Move Forward—In Safety
Pandemic trends to keep, and those to leave behind
Spring is in the air and COVID-19 vaccinations are in full swing, bringing the hope that we are teetering toward good health. The sense of hope is also a reminder to reflect on things we want to keep from the past year and things we want to leave behind.
This issue of MOVE helps us sort through those reflections, illustrating the forward momentum the DMV and traffic safety communities sustained throughout the pandemic in their innovative, nimble and collaborative
approaches to serving the public when other agencies shut down.
There were already trends developing in technology and customer desire for remote and online services, captured in the Trends Impacting DMVs of the Future report. There is no doubt the pandemic accelerated deployment of solutions that will support and advance these trends.
Among the DMV changes that were new and not trending before the pandemic was remote work. This may be a pandemic-derived change that will stick, as DMVs find ways to retain the flexibility of remote work in concert with data privacy, digital identity and customers’ desires for “touchless service.”
As this issue highlights, DMVs are not just meeting the future head-on—they are making it their own.
Also featured in this issue of MOVE is the innovative crash investigation work carried out by the Washington State Highway Patrol with the help of drones. It is a good example of new technologies deployed to achieve safe crash response and investigation, which have long been challenges.
But what if we did not have serious and fatal crashes at all? What will it take to get to zero?
During the pandemic, according to the National Safety Council’s estimates, roadway deaths in 2020 rose 8% while miles driven went down 13%. In other words, driving was less safe during the pandemic, resulting in an estimated 42,060 deaths and 4.8 million serious injuries from vehicle crashes in 2020.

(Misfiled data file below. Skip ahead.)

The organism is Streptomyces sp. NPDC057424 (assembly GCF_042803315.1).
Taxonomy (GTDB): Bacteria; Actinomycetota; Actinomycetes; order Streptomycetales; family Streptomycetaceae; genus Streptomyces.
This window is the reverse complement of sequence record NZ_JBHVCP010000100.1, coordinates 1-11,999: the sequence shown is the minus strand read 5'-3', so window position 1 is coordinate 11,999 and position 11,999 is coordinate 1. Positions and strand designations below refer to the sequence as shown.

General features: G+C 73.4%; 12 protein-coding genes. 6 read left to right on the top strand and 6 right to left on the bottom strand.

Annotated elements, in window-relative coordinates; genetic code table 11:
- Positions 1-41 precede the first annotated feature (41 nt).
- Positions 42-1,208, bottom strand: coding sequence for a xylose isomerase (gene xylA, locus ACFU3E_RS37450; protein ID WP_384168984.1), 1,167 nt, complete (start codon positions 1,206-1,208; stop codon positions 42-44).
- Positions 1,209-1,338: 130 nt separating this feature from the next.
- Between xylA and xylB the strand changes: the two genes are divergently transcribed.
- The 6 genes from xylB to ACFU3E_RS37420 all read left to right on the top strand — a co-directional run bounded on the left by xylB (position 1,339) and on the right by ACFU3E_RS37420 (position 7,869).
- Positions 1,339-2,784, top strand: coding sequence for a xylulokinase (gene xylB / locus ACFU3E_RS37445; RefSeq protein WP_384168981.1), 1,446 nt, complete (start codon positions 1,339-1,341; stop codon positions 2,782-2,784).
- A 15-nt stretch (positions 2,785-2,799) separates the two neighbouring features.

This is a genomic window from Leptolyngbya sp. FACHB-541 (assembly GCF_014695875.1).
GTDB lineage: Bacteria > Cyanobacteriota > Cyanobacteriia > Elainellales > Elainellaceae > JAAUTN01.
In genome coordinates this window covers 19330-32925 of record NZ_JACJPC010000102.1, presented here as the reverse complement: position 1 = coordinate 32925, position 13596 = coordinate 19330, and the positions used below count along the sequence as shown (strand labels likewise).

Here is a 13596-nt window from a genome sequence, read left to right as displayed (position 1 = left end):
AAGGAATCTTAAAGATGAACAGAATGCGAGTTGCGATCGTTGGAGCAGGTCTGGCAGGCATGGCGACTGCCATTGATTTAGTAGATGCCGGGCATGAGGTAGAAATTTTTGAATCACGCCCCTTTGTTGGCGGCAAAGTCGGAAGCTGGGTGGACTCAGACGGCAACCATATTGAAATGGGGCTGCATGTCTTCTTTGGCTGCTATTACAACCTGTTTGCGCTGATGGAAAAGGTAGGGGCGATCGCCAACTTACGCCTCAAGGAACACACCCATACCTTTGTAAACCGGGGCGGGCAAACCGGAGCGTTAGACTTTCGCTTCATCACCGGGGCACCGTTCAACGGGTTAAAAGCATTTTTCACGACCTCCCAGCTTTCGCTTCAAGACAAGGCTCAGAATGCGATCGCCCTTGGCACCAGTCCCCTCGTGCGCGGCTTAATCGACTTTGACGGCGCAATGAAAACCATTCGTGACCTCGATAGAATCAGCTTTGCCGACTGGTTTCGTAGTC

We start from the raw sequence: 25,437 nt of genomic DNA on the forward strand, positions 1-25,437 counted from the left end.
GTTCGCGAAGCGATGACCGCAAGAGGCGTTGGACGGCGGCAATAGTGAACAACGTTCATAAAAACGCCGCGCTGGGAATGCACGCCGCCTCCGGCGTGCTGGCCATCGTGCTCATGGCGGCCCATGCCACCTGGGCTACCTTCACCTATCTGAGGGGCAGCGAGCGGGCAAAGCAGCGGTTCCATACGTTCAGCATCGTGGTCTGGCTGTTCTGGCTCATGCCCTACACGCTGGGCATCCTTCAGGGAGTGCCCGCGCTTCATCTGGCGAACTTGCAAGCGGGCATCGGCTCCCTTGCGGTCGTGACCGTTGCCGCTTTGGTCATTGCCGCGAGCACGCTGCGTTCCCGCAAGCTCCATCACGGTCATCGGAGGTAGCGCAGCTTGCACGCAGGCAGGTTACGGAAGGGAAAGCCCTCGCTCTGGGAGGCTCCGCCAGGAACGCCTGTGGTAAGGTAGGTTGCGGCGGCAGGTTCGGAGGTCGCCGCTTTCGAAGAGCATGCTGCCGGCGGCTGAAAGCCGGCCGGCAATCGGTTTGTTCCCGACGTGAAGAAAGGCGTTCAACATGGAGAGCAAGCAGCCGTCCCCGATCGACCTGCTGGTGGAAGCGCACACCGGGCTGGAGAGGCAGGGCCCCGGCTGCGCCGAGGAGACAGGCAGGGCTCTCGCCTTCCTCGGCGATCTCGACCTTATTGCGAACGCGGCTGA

The National Transportation Safety Board’s Most Wanted List of Safety Improvements emphasizes the human factors of impairment, distraction and speeding. These are not new behaviors, but the new intensity leading to a dramatic rise in crashes is a pandemic trend we want to shed for good.
The Governors Highway Safety Association (GHSA) recently published timely resources to help DMV and traffic safety officials understand and strengthen countermeasures to reverse this trend:
- Using Electronic Devices While Driving: Legislation and Enforcement Implications
- Teens and Speeding: Breaking the Deadly Cycle
- High-Risk Impaired Drivers: Combating a Critical Threat
There are many reasons to be excited about the changes afoot. There is also cause for pause over the frightening increase in crashes. Let us take time to read and reflect on the behaviors and technologies we want to preserve and advance, and those we want to leave behind in the months ahead.
We can all find joy on this journey while we hold firm to our lifesaving vision. See you soon.
– Anne Ferro
AAMVA President and CEO